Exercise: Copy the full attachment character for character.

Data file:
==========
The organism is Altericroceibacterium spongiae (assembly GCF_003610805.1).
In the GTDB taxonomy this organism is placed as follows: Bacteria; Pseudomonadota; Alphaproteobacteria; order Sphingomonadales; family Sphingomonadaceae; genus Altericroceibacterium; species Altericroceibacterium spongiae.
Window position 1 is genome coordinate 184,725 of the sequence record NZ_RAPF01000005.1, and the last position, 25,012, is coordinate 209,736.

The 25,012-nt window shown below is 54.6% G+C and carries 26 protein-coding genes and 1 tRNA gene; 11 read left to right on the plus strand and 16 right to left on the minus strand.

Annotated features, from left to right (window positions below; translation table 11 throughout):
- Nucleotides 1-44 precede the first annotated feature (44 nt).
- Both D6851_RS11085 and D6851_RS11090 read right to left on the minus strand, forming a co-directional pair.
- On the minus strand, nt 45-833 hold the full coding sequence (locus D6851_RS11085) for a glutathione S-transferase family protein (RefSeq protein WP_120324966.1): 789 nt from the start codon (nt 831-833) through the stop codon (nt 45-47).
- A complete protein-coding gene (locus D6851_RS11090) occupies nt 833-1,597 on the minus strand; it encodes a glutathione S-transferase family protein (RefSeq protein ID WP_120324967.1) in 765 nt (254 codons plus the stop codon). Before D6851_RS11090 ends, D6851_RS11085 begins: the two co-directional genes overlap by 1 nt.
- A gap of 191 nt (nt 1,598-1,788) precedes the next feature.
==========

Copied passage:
The organism is Altericroceibacterium spongiae (assembly GCF_003610805.1).
In the GTDB taxonomy this organism is placed as follows: Bacteria; Pseudomonadota; Alphaproteobacteria; order Sphingomonadales; family Sphingomonadaceae; genus Altericroceibacterium; species Altericroceibacterium spongiae.
Window position 1 is genome coordinate 184,725 of the sequence record NZ_RAPF01000005.1, and the last position, 25,012, is coordinate 209,736.

The 25,012-nt window shown below is 54.6% G+C and carries 26 protein-coding genes and 1 tRNA gene; 11 read left to right on the plus strand and 16 right to left on the minus strand.

Annotated features, from left to right (window positions below; translation table 11 throughout):
- Nucleotides 1-44 precede the first annotated feature (44 nt).
- Both D6851_RS11085 and D6851_RS11090 read right to left on the minus strand, forming a co-directional pair.
- On the minus strand, nt 45-833 hold the full coding sequence (locus D6851_RS11085) for a glutathione S-transferase family protein (RefSeq protein WP_120324966.1): 789 nt from the start codon (nt 831-833) through the stop codon (nt 45-47).
- A complete protein-coding gene (locus D6851_RS11090) occupies nt 833-1,597 on the minus strand; it encodes a glutathione S-transferase family protein (RefSeq protein ID WP_120324967.1) in 765 nt (254 codons plus the stop codon). Before D6851_RS11090 ends, D6851_RS11085 begins: the two co-directional genes overlap by 1 nt.
- A gap of 191 nt (nt 1,598-1,788) precedes the next feature.